different studies are considered. Scientists must study, from alternative
perspectives, political systems, which should formulate and test similar
hypotheses. Wieviroka (1992:163) argues that to avoid starting again from
scratch, earlier findings have to be borne in mind. Therefore, when conducting
a study, there must be a basic knowledge of political systems as most political
scientists usually adopt the typical comparative politics methods; the method
of difference and the method of agreement. These make sure that variables
representing the differences and similarities can be identified to give the
study good foundations. For example, there are broad consensuses over
approaches used in comparative politics such as institutionalism, pluralism,
corporatism, behaviourism, cultural perspectives and policy analyses. This
emphasises that there is a need to integrate findings of various studies to
gain a better understanding of how institutions influence the individual’s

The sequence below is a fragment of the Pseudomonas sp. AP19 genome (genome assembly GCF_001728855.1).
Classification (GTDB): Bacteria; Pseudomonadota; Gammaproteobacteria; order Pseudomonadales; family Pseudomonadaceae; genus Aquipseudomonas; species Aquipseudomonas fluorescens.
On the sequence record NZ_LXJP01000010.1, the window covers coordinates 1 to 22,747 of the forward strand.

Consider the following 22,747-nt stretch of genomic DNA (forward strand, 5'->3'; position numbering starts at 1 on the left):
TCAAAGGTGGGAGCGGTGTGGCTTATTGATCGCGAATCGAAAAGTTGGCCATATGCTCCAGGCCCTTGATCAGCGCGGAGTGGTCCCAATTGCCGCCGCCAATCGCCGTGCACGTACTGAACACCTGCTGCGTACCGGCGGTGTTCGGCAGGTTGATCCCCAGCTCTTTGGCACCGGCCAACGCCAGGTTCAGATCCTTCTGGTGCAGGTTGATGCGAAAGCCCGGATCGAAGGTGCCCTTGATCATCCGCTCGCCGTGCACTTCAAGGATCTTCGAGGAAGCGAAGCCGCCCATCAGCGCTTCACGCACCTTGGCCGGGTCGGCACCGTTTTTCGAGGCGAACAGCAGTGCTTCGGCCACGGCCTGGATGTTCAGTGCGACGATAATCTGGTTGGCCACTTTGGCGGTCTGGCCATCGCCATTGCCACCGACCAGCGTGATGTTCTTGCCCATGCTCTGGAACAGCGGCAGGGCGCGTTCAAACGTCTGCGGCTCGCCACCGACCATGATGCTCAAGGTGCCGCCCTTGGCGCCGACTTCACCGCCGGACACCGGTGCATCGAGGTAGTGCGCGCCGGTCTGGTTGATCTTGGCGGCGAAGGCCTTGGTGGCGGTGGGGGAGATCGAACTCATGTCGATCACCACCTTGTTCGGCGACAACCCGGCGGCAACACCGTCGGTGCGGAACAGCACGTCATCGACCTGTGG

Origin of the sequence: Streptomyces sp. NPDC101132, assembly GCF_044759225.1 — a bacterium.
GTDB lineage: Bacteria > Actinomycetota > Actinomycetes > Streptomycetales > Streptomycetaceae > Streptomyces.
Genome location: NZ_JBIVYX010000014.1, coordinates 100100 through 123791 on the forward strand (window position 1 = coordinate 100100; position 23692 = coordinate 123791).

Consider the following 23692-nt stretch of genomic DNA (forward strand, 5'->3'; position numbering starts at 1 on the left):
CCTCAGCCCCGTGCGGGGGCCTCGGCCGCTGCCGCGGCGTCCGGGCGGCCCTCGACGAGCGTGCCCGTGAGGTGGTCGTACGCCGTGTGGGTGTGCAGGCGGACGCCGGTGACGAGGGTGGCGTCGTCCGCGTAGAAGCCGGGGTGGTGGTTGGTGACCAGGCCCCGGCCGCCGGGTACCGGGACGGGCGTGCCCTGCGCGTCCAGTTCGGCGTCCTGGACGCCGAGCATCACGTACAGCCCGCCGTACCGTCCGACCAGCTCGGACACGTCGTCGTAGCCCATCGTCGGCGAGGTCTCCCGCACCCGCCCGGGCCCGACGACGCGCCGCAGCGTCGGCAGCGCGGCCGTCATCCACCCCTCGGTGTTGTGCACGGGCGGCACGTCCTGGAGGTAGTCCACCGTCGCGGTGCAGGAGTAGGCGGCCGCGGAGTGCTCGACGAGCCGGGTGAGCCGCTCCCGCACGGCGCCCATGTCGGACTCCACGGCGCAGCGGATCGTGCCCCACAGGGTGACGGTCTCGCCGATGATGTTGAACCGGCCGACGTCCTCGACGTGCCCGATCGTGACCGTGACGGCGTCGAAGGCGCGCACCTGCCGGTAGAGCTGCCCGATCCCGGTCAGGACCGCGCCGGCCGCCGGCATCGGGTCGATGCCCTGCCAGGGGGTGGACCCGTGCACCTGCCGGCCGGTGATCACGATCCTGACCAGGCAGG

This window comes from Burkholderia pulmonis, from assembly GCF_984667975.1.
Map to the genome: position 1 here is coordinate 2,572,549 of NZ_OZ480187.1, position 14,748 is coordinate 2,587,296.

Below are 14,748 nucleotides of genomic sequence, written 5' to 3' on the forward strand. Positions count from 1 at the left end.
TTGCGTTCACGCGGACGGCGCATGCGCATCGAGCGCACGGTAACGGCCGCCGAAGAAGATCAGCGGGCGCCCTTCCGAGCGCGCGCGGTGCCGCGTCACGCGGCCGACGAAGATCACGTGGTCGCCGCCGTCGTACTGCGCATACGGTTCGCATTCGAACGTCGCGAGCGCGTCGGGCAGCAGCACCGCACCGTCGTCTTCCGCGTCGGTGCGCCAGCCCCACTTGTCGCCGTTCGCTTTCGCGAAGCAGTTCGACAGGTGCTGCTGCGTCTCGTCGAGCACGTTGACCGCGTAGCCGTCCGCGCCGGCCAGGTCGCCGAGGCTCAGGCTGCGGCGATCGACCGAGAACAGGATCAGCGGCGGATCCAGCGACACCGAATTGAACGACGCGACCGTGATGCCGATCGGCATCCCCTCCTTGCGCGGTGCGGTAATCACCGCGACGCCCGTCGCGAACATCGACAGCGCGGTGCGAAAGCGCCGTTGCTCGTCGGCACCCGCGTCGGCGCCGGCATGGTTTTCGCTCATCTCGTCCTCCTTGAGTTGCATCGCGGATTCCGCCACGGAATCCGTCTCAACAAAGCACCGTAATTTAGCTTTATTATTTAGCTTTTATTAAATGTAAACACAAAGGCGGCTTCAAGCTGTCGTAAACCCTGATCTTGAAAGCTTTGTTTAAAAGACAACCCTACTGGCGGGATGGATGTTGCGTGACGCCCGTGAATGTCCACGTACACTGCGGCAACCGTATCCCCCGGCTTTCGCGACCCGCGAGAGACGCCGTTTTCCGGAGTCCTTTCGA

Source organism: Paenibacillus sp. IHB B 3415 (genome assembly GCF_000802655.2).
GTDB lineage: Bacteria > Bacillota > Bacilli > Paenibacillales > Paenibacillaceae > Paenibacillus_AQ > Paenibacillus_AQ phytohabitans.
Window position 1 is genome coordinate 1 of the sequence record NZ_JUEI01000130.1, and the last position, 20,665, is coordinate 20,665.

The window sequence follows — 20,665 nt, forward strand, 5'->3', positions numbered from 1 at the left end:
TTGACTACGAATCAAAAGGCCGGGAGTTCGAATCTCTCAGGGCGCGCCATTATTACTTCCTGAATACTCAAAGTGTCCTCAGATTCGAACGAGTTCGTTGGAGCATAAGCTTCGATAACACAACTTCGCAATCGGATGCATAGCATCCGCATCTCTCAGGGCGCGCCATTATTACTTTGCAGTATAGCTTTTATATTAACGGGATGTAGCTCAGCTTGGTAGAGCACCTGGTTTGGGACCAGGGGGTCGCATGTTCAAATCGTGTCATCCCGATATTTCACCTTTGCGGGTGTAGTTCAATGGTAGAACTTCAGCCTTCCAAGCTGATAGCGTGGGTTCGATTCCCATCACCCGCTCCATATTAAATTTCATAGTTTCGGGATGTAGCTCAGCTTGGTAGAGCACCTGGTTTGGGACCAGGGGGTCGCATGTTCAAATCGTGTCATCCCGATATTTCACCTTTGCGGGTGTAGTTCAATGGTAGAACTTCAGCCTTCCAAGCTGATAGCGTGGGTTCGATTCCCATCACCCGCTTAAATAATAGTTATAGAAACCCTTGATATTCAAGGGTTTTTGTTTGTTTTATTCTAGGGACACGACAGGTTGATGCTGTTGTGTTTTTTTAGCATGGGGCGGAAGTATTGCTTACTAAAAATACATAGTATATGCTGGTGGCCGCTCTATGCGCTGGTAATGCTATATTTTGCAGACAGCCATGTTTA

choice. Various approaches have aided comparative politics in its ability to
create a complex picture of political systems and the factors that contribute
to the structuring of the state. These breadth analyses then provide further
foundations for typologies and classifications. For example, Amorim Neto &
Cox’s “Electoral Institutions, Cleavage Structures, and the Number of Parties”
conducts a large-N study to analyse if there is a correlation (and if so, how
far it goes) between the different measures of electoral system permissiveness,
the number of effective parties and ethnic fragmentation. The data collected
was from 54 elections around the world, including both presidential and
parliamentary elections. From this, Neto and Cox were able to deduce that the
effective number of parties are dependent on the diversity of the state and the
types of electoral systems. The benefit therefore of conducting a large-N
analysis is that statistical controls can be used. Statistical control